This pick reduces insect feeding, repels insects, and makes it difficult for insects to mature into adults or lay eggs. Safe to use on veggies, shrubs, trees, fruits, and houseplants, this product is useful in both dormant and active seasons. Simply mix the concentrate according to the label’s instructions and apply with a sprayer. However, to prevent burning, this pick should not be used on foliage in hot weather.
- Type: Oil spray
- Targeted pests: Aphids, whiteflies, spider mites, soft-bodied insects
- Quantity: 16 ounces
- Works against fungal diseases as well as bugs
- Acts as a repellent as well as an insecticide
- Concentrated formula makes a lot of insecticide
- Can be used indoors and outdoors
- Must be dilated and added to a sprayer before using
Get the Plantonix insecticide for vegetable gardens on Amazon.
Natria Insecticidal Soap is a multipurpose insecticide that kills on contact and works in minutes. It is safe to use on indoor and outdoor plants for treatment of whiteflies, aphids, mealybugs, mites, and many other listed insects. Use it against the adult, larval, or nymphal stages of pests.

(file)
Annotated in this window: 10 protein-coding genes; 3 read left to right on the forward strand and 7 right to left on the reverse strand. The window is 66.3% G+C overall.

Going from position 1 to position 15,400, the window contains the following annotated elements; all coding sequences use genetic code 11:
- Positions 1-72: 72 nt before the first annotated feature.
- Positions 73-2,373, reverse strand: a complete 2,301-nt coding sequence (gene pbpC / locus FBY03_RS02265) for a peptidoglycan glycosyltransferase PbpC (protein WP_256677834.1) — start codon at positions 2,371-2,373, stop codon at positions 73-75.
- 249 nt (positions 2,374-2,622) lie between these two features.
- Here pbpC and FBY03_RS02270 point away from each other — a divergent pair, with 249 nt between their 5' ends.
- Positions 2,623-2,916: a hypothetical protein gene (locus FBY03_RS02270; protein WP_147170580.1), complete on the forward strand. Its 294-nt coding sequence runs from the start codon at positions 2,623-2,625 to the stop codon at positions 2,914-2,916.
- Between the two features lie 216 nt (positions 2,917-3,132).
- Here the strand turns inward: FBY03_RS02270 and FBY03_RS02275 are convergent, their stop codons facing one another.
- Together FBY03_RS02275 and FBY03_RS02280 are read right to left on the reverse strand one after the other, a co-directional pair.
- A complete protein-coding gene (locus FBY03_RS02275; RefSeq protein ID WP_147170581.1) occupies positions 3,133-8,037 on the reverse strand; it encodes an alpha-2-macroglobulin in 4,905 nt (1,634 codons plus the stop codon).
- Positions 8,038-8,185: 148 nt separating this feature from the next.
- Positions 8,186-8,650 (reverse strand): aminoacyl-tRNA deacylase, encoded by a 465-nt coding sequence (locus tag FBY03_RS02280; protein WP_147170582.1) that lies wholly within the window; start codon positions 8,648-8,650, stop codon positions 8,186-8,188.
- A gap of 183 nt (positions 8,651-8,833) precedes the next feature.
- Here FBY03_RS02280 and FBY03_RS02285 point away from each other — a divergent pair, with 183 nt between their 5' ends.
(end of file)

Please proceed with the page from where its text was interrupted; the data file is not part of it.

This is not a preventive treatment; targeted pests must be present for the treatment to work. It is safe to use up to the day of harvest on fruits and veggies as well as on roses, flowers, and houseplants. The convenient ready-to-use trigger-spray bottle makes it easy to apply. Be sure to target upper and lower leaf surfaces as well as stems. Since soap salts degrade quickly in soil, they pose a minimal risk to the environment, though care should be taken not to release them directly into aquatic habitats.
- Type: Organic soap spray
- Targeted pests: Aphids, mealybugs, mites, whiteflies, and more
- Quantity: 24 ounces
- Nontoxic neem oil formula
- OMRI certified
- Indoor and outdoor use
- Effective on pests, rust, mildew, and black spot
- Requires dilution before use
- Not suitable for use in hot weather
- Strong odor
Get the Natria insecticide for vegetable gardens on Amazon or at Ace Hardware.